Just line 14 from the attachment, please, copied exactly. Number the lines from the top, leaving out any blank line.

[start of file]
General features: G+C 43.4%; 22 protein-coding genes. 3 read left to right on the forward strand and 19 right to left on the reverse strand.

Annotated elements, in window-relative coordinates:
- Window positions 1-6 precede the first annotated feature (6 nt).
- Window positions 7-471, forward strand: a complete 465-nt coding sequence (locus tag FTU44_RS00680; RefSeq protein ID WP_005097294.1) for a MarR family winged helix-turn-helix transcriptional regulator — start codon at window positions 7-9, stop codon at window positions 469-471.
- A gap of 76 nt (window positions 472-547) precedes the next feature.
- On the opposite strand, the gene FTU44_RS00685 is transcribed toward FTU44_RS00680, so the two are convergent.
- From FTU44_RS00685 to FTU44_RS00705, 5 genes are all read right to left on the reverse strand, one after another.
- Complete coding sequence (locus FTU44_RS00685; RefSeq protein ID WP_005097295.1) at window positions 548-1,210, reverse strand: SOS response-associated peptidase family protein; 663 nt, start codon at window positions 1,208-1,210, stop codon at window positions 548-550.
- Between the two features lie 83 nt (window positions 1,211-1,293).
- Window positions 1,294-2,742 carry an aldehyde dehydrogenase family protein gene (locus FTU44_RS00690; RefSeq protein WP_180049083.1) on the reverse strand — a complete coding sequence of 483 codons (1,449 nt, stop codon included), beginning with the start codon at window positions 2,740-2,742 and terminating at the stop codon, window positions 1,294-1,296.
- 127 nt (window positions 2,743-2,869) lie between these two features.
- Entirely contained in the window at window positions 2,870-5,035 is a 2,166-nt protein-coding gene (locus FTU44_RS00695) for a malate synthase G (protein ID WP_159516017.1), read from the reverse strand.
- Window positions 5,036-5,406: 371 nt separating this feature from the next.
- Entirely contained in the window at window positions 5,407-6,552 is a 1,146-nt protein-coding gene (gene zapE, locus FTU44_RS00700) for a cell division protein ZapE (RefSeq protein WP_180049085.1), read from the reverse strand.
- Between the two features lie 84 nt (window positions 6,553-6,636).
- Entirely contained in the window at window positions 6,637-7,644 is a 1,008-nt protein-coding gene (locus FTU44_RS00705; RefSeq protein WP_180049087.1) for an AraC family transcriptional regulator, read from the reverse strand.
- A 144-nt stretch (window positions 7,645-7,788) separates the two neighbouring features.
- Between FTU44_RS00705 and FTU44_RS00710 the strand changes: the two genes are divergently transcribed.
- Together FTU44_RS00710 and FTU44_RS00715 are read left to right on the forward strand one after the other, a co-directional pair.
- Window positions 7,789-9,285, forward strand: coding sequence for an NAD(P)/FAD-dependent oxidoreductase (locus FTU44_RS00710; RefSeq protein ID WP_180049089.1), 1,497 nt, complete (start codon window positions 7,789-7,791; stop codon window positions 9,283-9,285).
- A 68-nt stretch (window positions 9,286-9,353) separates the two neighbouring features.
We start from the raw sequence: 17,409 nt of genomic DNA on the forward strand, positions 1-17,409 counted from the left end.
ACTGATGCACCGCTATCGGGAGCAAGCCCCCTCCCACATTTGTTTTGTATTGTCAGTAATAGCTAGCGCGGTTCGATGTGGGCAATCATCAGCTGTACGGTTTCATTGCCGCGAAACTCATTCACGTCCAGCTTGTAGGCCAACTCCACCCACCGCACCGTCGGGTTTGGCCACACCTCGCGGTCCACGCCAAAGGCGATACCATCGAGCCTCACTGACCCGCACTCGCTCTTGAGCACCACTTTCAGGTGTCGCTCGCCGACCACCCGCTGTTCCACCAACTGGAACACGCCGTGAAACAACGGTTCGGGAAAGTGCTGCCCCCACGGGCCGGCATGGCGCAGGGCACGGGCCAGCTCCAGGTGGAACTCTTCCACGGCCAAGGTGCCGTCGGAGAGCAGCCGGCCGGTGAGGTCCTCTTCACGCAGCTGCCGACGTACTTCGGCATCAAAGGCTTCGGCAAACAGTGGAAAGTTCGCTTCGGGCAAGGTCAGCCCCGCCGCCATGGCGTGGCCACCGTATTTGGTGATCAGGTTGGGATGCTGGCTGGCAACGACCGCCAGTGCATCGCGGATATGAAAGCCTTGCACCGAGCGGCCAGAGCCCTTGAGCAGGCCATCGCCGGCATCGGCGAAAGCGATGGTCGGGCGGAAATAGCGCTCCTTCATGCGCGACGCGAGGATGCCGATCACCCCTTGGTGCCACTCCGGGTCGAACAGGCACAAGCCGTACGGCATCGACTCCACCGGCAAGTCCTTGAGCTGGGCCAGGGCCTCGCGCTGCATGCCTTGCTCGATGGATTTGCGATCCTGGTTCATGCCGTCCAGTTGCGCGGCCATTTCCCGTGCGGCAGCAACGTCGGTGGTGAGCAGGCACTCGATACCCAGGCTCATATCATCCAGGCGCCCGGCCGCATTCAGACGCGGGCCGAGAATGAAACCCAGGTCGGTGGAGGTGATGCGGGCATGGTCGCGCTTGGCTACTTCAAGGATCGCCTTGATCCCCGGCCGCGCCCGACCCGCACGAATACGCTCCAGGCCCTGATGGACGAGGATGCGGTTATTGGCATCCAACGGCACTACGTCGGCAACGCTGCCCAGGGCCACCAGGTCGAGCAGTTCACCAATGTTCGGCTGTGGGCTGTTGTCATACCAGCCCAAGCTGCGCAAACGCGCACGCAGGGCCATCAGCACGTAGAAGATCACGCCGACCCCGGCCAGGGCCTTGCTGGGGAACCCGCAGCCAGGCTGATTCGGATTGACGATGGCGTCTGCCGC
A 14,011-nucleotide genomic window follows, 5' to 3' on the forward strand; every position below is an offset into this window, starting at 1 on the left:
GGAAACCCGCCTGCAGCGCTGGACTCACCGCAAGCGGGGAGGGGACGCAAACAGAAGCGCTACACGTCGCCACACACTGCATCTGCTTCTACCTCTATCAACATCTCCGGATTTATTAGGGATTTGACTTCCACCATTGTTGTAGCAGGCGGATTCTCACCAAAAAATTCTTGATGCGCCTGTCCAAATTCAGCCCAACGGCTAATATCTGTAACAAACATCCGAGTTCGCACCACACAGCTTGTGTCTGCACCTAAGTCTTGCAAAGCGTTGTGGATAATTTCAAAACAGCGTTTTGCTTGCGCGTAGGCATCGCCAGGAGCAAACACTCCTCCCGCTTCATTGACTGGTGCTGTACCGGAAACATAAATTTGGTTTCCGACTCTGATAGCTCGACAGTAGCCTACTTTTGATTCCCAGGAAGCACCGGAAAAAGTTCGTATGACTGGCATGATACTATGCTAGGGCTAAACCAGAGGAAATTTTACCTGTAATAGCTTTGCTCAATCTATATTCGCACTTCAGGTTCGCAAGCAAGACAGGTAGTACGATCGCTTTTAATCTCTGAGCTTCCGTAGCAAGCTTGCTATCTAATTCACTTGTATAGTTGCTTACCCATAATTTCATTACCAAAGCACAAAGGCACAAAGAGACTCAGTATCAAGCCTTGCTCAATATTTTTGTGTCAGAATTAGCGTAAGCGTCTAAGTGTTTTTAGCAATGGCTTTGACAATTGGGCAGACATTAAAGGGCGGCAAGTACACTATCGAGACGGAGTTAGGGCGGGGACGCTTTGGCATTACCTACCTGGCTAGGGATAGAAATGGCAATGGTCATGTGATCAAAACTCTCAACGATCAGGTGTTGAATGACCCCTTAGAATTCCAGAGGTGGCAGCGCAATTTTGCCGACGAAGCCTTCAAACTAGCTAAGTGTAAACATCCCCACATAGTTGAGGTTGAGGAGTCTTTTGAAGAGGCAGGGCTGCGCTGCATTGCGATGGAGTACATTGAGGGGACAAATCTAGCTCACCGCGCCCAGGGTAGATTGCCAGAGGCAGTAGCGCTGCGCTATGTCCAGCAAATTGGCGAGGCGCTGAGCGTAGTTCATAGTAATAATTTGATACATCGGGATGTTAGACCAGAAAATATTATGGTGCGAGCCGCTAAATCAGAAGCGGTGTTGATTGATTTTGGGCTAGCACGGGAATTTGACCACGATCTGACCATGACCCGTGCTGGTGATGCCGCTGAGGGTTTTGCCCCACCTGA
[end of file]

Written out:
- Entirely contained in the window at window positions 5,407-6,552 is a 1,146-nt protein-coding gene (gene zapE, locus FTU44_RS00700) for a cell division protein ZapE (RefSeq protein WP_180049085.1), read from the reverse strand.